Re: Out of memory kernel death

Tim Hollebeek (tim@franck.Princeton.EDU)
Thu, 8 May 1997 13:09:22 -0400 (EDT)

bert hubert writes ...
> On Wed, 7 May 1997, Theodore Y. Ts'o wrote:
> > looks through the processes and kills off the largest one.
> > This should be doable in Linux too...
> >
> > The problem is that the largest process is often the X server. Often
> > this will indeed free a lot of memory, but it's not necessarily the best
> > thing to do...
> This is getting uglier & uglier, but let's be pragmatic and make it kill
> the largest process NOT called "X".

Not good enough. "emacs" will go next, and I want that to survive too.

Part of the problem is that Linux tries to page things weighted based
on the RSS, which under normal conditions is a good heuristic.
However, if one process is producing new pages much faster than the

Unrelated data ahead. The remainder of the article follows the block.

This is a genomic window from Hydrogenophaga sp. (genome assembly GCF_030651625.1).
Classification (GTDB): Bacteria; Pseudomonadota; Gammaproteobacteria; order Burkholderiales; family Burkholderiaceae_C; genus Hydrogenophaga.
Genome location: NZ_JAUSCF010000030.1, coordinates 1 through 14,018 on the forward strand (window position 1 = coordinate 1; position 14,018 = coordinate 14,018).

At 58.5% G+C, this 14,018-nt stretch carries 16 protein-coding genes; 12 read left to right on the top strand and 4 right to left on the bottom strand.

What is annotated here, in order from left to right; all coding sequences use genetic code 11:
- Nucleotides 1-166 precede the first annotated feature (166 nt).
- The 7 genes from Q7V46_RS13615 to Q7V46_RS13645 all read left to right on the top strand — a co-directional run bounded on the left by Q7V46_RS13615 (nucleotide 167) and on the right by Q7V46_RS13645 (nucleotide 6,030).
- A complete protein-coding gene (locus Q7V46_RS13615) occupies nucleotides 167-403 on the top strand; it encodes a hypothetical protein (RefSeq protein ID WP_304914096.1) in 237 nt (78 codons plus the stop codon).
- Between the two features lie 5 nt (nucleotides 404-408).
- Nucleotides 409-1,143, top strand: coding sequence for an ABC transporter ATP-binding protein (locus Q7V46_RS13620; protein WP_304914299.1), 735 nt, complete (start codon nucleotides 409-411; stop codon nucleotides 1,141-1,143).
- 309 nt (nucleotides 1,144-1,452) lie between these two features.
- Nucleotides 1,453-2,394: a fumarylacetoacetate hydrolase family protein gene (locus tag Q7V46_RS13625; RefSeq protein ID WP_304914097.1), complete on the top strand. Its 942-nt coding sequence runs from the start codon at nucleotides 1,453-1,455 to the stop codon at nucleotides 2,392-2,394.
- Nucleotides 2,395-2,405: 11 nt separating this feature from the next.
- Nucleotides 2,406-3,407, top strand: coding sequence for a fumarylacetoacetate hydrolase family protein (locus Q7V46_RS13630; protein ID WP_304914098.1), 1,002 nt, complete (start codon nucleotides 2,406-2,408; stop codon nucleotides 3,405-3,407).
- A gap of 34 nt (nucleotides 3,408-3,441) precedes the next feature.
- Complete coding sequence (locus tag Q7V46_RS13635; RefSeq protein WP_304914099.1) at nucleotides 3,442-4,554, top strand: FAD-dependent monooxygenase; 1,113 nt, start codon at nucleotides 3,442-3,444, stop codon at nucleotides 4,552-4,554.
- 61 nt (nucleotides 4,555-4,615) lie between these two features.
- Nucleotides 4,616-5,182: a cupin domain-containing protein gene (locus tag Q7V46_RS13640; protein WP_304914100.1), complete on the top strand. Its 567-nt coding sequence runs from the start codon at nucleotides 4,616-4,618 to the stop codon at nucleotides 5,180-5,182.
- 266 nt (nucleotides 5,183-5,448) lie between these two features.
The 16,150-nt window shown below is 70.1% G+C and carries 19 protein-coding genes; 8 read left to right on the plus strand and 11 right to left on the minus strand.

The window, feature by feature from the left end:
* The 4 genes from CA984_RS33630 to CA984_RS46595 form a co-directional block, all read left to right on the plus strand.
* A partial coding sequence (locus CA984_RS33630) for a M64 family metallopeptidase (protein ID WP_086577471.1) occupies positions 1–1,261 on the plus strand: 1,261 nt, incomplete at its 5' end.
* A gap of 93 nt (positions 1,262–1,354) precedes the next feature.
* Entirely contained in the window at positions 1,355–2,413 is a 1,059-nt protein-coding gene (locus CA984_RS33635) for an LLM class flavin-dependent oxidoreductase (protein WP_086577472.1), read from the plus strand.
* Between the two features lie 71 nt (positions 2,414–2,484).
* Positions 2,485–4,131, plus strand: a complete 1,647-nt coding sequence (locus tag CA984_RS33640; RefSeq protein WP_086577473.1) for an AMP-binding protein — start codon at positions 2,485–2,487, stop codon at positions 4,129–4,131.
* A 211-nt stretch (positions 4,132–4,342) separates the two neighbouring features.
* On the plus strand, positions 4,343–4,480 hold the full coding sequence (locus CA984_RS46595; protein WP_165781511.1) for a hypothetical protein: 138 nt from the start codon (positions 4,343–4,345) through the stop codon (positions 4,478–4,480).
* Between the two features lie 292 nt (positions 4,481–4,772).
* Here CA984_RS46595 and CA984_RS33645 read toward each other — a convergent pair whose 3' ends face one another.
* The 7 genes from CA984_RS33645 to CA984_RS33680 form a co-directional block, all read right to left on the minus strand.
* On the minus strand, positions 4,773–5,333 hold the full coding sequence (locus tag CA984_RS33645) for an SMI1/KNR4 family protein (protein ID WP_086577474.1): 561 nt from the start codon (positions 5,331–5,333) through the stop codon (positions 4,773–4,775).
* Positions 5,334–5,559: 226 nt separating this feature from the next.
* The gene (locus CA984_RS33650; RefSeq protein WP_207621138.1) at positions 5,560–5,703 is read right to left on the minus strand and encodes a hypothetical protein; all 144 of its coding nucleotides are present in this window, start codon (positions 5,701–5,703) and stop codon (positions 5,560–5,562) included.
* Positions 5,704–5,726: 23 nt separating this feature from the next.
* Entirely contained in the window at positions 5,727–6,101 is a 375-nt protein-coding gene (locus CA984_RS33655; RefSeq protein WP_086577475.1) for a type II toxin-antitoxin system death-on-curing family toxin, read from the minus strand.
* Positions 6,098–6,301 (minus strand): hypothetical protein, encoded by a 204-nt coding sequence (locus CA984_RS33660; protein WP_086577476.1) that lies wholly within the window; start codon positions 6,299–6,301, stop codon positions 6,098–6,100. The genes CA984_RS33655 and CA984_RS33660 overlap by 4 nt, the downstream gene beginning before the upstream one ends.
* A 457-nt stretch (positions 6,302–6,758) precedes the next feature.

rest of the processes, this means that the *other* processes are
preferentially paged out, since the same pool of pages gets checked
more often. This usually brings the system to its knees long before
the system actually runs out of memory. In theory, Linux kills the
process that fails to allocate a page it needs; in my experience the
machine grinds to a halt long before this actually happens, which is
quite annoying.

Tim Hollebeek | Disclaimer :=> Everything above is a true statement,
Electron Psychologist | for sufficiently false values of true.
Princeton University | email:
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